As with other employees, drivers must meet all the following criteria in order to claim travel expenses: They must be normally required to work away from your employerís place of business or in different places. Under their contract of employment, they must be required to pay their own travelling expenses. They must not receive a non-taxable allowance for travelling expenses. They must have a copy of Form T2200, Declaration of Conditions of Employment, completed and signed by their employer. In addition, in order to claim food and beverage expenses they must be away for at least 12 consecutive hours from the municipality and the metropolitan area where they normally report for work (home terminal). Generally the claim for food and beverage expenses is limited to 50% of the actual amount spent. Claiming Using the Simplified Method Drivers who work for employers who are in the business of transporting goods or passengere may use form TL2 Claim for Meals and Lodging Expenses and my use the simplified method for calculating their food and beverage expenses. Employees whose main job function is the transport of goods or passengers may also claim using the simplified method even if their employer is not in the business of transporting goods or passengers, so long as they meet the criteria listed above. Under the simplified method, employees are not required to claim their actual expenses but may, instead, claim a fixed amount per meal. For 2007, the fixed amount was $17 per meal. The employee is still required to keep a log book which details the travel and meals purchased. Alternatively, the employee may claim for the actual amount spent (detailed method) if they maintain the receipts for meals to back up their claim. Under either the simplified or detailed method, there are limits on the maximum numbers of meals that may be claimed. CRA will allow a claim for one meal after every four hours starting at the time of departure. A maximum of three meals per 24-hour period (again starting at departure time) may be claimed. Where the employee is normally required to be away from his or her home terminal but is sometimes scheduled for a trip lasting 10 hours or less, the maximum claim allowed is for one meal. Employees regularly scheduled on trips lasting 10 hours or less do not meet the criteria listed above for claiming meals. Alternatively, members of work crews, who purchase groceries and prepare their own meals (either individually or as a crew) may claim using the batching method, which allows a maximum claim of $34 per day. With the exception of long-haul drivers (see below), the calculated claim for meals (under any of the three methods) is multiplied by 50% to calculate the allowable deduction. Special Rules for Long-haul Truck Drivers A long-haul truck driver is an employee whose main duty of employment is the transportation of goods by way of driving a long-haul truck. A long-haul truck is a truck or tractor that is designed for, and primarily used for, hauling freight, and has a gross vehicle weight rating of more than 11,788 kg. For trips after March 18, 2007, long-haul drivers on eligible runs are allowed to deduct 60% of their meal expenses (rather than the 50% limit for other claims). An eligible run for this claim is a trip of at least 160 km from the home terminal and that requires the driver to be away from the home terminal for at least 24 hours. Thus, a long-haul truck driver that is scheduled on a shorter run is not allowed the additional 10% claim. The 60% limitation will be raised by 5% each year until 2011 when it will be capped at 80%.

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Third Quarter Interest Rates

The Canada Revenue Agency has announced the prescribed annual interest rates that will apply to any amounts owed to the CRA and to any amounts the CRA owes to individuals and corporations. These rates are calculated quarterly in accordance with applicable legislation and will be in effect from July1, 2008, to September 30, 2008. Income tax The interest rate charged on overdue taxes, Canada Pension Plan contributions, and Employment Insurance Premiums will be 7%. The interest rate paid on overpayments will be 5%. The interest rate used to calculate taxable benefits for employees and shareholders from interest-free and low-interest loans will be 3%. Each of these rates represents a 1% drop from the rates in effect for the last two quarters. Other taxes The interest rate on overdue and overpaid remittances for the following taxes will be: Tax and Duty Overdue remittances Overpaid remittances GST 7% 5% HST 7% 5% Air Travellers Security Charge 7% 5% Excise Tax (non GST) 7% 5% Excise Duty (except Brewer Licensees) 7% 5% Excise Duty (Brewer Licensees) 5% N/A Softwood Lumber Products Export Charge 7% 5%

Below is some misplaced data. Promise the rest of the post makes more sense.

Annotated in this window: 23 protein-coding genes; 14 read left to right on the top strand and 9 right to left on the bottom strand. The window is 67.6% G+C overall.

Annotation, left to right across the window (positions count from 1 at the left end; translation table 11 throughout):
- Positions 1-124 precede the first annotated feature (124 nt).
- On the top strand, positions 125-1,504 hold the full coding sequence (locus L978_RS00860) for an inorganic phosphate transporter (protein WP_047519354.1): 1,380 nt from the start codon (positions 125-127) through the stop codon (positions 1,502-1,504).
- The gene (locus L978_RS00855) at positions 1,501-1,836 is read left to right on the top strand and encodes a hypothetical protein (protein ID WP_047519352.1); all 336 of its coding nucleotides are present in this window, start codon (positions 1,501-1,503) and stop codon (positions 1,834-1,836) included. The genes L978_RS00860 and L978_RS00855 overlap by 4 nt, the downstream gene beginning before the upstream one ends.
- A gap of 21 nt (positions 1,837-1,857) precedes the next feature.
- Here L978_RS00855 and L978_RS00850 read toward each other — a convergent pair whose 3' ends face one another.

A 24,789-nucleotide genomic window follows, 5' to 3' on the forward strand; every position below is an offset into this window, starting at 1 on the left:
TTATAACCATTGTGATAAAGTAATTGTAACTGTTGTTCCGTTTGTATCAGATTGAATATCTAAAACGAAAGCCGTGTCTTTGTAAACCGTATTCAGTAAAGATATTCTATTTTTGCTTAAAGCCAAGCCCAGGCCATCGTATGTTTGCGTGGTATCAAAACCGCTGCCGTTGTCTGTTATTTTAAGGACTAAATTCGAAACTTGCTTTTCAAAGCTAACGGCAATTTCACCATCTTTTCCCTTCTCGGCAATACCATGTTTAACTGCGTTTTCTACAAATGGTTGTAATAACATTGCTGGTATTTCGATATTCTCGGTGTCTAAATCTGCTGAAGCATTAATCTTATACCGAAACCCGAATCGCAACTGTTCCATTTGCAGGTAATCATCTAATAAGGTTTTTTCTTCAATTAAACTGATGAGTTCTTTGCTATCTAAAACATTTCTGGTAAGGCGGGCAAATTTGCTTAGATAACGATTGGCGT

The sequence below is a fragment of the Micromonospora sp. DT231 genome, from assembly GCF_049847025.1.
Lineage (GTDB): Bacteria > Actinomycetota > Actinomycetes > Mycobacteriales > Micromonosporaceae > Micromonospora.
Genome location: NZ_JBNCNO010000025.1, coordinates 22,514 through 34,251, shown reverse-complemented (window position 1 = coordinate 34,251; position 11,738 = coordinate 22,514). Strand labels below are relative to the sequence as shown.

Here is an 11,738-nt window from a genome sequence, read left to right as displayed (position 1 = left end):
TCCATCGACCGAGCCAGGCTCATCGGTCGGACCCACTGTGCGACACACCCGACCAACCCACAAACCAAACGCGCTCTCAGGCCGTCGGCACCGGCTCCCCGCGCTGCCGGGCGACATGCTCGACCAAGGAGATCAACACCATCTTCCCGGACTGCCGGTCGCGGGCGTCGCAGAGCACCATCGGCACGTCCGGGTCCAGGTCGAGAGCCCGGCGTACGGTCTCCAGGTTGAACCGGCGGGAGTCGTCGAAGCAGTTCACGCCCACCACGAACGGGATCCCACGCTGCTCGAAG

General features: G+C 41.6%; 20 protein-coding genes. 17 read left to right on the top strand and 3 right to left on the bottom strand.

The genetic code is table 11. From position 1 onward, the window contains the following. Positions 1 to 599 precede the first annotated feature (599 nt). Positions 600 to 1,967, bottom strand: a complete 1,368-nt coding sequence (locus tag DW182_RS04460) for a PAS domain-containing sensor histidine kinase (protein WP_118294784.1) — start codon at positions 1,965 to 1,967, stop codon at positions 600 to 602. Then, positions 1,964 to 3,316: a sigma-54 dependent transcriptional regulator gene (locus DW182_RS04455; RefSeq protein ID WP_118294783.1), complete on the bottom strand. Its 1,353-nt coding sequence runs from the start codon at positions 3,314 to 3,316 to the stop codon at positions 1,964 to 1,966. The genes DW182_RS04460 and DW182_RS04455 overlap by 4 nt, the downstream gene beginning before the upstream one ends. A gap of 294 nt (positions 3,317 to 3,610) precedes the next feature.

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What Employees Being Trained in Payroll Need to Know About CPP and EI

Canada Pension Plan (CPP) The Canada Pension Plan is a mandatory contributory, earnings-related social insurance program. It provides some protection to contributors and their families against the loss of income due to retirement, disability and death by providing a pension. CPP must be deducted from an employee's earnings if that employee: is 18 years or older, but younger than 70, is in pensionable employment during the year, and does not receive a CPP retirement or disability pension. Each employer is also required to contribute the same amount of CPP that is deducted from their employees pay. Most, but not all, earnings are pensionable. Some examples of earnings not subject to CPP contributions would include: pension payments, death benefits and payments made after an employee dies, except for amounts the employee earned and was owed before the date of death. Employment Insurance (EI) Employment Insurance is a social program that provides assistance to workers who lose their jobs. It also provides maternity, parental, and sickness benefits for employees who are unable to work temporarily. Participation is mandatory for all employees who qualify and for their employers. Like CPP, most earnings are subject to EI deductions ñ these are known as insurable earnings. Employers are required to contribute at a rate of 140% of the employee contribution to employment insurance.  That is, for each $1.00 that is deducted from the employee's paycheque for EI premiums, the employer must remit $2.40. There is one very important area to be aware of here though. Earnings of an employee whose conditions of employment are not those of an ìarms lengthî employee are not insurable. It is always a question of fact as to whether an employee's conditions of employment meet this test. Generally, the issue is only important whenever the employee is related to the employer in some way. Related persons are individuals connected by blood relationship, marriage, common-law relationship, or adoption. Where the employer is a corporation, the employee will be related to the corporation when the employee is related to a person who either controls the corporation or is a member of a related group that controls the corporation. If such an employee enjoys employment conditions that an arm's length employee would not ñ unreasonably high or low pay, irregular working hours, no formal responsibilities, etc. ñ the employment is not insurable.  In addition, the employment of a person who is employed by a corporation and who controls more than 40% of the voting shares is not insurable. Excerpted from Advanced Payroll for Professional Bookkeepers, one of the courses that comprise the DFA, Certified Bookkeeping Specialist designation program.